Gelassenheit: A spiritual journey

Jun 23, 2017 by

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My brother-in-law recently showed some footage of a family gathering in Switzerland many years ago. In the video, I was on a reclining lawn chair, trying to be oblivious to what was going on around me. My two kids were having the time of their life cavorting with their Swiss cousins. Unfortunately, the grimace on my face revealed that I wasn’t exactly having the same delight as my children.

I was in my early 40s when this was filmed. I was working on construction during my summer off from teaching in order to pay for our trip to visit relatives in Switzerland. The weather was hot, and the work was demanding, both physically and with a language that was not my native tongue. Even though the job that awaited me back at home was better than pounding nails and driving screws, I was getting increasingly restless with it. My life seemed out of control. I was in great need of gelassenheit.

Gelassenheit is a term from the German that is often used to describe a quality of life of the Anabaptists, the radical arm of the Reformation in Europe in the 16th century. There have been numerous attempts to translate what this term means as related to the Anabaptist life and practice.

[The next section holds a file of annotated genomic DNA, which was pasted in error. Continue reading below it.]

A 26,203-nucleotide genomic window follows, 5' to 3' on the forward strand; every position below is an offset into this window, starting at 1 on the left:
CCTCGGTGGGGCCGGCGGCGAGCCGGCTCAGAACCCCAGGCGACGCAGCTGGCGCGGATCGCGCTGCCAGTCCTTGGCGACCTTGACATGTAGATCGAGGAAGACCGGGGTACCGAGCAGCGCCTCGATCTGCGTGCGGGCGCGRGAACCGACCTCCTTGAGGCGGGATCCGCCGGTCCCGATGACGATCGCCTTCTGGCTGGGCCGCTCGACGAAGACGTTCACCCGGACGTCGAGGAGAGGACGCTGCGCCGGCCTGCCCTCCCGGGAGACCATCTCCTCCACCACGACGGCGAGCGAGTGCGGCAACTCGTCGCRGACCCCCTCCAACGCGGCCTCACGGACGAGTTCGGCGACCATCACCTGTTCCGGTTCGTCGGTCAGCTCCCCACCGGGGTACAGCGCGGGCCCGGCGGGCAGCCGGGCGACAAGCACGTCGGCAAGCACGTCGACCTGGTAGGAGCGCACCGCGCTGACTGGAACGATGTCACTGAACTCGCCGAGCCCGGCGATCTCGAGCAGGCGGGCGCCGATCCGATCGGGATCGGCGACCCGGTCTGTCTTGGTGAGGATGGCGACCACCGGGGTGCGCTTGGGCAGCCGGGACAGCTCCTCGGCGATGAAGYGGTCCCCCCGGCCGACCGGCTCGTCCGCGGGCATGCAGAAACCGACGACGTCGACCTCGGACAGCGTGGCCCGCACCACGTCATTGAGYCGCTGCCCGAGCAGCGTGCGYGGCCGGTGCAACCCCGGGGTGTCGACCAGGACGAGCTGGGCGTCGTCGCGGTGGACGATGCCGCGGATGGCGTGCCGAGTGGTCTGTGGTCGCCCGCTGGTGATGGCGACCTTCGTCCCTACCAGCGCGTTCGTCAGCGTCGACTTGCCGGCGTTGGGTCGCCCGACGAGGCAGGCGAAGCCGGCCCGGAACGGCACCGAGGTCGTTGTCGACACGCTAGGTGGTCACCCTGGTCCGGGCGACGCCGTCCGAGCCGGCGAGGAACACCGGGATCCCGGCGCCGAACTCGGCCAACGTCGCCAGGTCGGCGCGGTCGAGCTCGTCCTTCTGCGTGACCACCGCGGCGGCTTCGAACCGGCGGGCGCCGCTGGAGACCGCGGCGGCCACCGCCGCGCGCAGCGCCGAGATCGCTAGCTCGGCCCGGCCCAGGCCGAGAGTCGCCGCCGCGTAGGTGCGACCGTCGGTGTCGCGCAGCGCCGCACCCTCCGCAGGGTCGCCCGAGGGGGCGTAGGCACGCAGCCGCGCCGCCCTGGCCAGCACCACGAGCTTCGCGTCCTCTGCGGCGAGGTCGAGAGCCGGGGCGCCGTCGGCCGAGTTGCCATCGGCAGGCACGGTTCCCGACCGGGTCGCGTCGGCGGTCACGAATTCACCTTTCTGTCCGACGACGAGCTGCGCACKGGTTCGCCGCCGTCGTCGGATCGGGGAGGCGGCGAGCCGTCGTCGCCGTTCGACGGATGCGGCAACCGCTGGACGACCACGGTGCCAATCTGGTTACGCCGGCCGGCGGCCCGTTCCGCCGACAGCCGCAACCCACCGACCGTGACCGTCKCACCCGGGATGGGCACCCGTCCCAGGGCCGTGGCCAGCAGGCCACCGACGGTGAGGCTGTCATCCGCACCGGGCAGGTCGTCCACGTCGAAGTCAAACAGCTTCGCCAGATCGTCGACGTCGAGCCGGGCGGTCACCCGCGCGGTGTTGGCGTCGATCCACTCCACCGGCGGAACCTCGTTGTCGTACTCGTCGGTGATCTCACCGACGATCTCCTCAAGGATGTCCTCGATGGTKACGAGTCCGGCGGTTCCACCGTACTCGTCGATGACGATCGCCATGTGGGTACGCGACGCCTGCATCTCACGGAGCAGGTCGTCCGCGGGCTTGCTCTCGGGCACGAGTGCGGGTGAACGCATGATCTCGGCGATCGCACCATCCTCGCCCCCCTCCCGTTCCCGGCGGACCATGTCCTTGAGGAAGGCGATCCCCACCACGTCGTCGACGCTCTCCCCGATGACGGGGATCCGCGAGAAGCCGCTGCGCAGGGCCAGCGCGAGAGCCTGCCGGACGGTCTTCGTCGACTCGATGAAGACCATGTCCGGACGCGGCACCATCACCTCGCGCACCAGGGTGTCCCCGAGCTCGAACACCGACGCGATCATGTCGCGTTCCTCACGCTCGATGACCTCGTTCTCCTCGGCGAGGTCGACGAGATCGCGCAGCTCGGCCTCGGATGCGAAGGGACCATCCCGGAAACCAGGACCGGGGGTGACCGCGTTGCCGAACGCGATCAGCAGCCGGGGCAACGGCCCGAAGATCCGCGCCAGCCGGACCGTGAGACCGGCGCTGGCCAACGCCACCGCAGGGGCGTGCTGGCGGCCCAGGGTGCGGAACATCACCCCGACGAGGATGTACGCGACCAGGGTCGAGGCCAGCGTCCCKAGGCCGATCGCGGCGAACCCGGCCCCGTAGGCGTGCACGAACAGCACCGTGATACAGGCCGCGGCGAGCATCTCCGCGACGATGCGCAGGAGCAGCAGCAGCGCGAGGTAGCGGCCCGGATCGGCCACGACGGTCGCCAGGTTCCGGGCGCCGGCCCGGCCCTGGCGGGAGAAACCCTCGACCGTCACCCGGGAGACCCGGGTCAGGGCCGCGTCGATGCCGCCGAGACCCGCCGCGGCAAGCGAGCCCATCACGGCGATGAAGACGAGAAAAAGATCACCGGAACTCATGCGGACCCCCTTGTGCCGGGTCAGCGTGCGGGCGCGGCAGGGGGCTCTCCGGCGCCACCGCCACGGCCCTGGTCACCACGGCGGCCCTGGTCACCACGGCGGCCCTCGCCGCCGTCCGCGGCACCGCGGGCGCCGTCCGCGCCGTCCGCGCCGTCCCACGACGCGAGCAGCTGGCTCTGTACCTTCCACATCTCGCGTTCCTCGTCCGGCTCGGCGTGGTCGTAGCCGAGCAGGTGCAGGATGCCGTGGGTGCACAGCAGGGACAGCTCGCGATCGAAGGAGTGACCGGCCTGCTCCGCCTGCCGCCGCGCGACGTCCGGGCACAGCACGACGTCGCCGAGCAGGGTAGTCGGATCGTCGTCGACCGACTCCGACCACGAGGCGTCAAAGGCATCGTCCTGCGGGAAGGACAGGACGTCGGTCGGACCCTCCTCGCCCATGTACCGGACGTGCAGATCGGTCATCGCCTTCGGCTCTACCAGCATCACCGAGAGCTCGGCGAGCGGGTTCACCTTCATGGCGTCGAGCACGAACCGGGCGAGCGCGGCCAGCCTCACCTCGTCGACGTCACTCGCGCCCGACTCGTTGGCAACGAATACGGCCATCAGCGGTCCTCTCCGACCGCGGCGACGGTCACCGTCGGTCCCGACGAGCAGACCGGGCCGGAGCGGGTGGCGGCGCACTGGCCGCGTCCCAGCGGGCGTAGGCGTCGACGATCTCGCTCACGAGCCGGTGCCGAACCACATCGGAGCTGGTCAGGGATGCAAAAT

In chapter eight of our book, The Spacious Heart, I write extensively about the concept of gelassenheit. “According to the Global Anabaptist Encyclopedia Online,” I write, “these are the multiple meanings of the word: ‘self-surrender, resignation in God’s will, yieldedness to God’s will, self-abandonment, the (passive) opening to God’s willing, including the readiness to suffer for the sake of God, also peace and calmness of mind.’ ”

These definitions are all wonderful descriptions of spiritual qualities that as Christians, we would do well to emulate. However, if you look the word up in a modern English/German dictionary, you won’t find any of these definitions. The first word that normally appears is “serenity.” So perhaps for better understanding, a little parsing of the word would be helpful.

Gelassen” is the past participle of the verb “lassen,” which means “to leave [behind]” and “to let [allow].” An interesting side note: Eastern Pennsylvania, where I grew up, was preponderantly settled by German speakers. To this day, because of the influence of the German, English speakers from this area have a hard time distinguishing between “to let” and “to leave.”

Gelassen” can also be used as an adjective. As such it means: “unhurried, calm, easy-going.” I would add “laid-back.” This gets a little closer to the spiritual qualities of the Anabaptists listed above, especially self-abandonment. Adding the suffix “heit” to “gelassen” turns our adjective into a noun, like turning the English adjective “helpful” into the noun “helpfulness” by adding the suffix “ness.” The suffix here turns helpful into, “the state or quality of being helpful.”

For the purpose of this blog, I would like to define gelassenheit as “the state or quality of being easy-going or laid-back.”